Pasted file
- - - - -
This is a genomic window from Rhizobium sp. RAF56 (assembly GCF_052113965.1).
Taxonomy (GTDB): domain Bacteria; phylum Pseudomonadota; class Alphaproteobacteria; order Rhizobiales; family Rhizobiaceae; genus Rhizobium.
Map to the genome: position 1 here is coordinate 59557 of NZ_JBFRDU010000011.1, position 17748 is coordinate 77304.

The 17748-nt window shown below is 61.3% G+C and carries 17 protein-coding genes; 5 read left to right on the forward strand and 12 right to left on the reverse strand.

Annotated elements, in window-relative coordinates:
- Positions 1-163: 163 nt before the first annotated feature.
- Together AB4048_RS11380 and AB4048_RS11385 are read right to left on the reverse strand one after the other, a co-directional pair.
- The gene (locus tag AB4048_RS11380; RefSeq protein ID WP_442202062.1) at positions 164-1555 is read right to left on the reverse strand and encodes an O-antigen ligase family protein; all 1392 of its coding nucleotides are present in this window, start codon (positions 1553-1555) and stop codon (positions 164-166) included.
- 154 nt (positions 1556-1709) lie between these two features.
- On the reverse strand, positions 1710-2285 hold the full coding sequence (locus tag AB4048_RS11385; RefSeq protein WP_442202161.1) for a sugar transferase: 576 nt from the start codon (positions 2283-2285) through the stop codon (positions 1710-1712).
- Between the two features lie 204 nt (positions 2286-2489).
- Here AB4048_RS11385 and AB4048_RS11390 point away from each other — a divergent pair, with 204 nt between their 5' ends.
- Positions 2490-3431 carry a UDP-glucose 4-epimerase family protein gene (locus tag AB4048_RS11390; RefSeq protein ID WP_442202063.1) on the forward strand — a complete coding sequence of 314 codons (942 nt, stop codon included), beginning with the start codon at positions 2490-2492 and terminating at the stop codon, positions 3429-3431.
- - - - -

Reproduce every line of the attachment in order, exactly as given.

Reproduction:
This is a genomic window from Rhizobium sp. RAF56 (assembly GCF_052113965.1).
Taxonomy (GTDB): domain Bacteria; phylum Pseudomonadota; class Alphaproteobacteria; order Rhizobiales; family Rhizobiaceae; genus Rhizobium.
Map to the genome: position 1 here is coordinate 59557 of NZ_JBFRDU010000011.1, position 17748 is coordinate 77304.

The 17748-nt window shown below is 61.3% G+C and carries 17 protein-coding genes; 5 read left to right on the forward strand and 12 right to left on the reverse strand.

Annotated elements, in window-relative coordinates:
- Positions 1-163: 163 nt before the first annotated feature.
- Together AB4048_RS11380 and AB4048_RS11385 are read right to left on the reverse strand one after the other, a co-directional pair.
- The gene (locus tag AB4048_RS11380; RefSeq protein ID WP_442202062.1) at positions 164-1555 is read right to left on the reverse strand and encodes an O-antigen ligase family protein; all 1392 of its coding nucleotides are present in this window, start codon (positions 1553-1555) and stop codon (positions 164-166) included.
- 154 nt (positions 1556-1709) lie between these two features.
- On the reverse strand, positions 1710-2285 hold the full coding sequence (locus tag AB4048_RS11385; RefSeq protein WP_442202161.1) for a sugar transferase: 576 nt from the start codon (positions 2283-2285) through the stop codon (positions 1710-1712).
- Between the two features lie 204 nt (positions 2286-2489).
- Here AB4048_RS11385 and AB4048_RS11390 point away from each other — a divergent pair, with 204 nt between their 5' ends.
- Positions 2490-3431 carry a UDP-glucose 4-epimerase family protein gene (locus tag AB4048_RS11390; RefSeq protein ID WP_442202063.1) on the forward strand — a complete coding sequence of 314 codons (942 nt, stop codon included), beginning with the start codon at positions 2490-2492 and terminating at the stop codon, positions 3429-3431.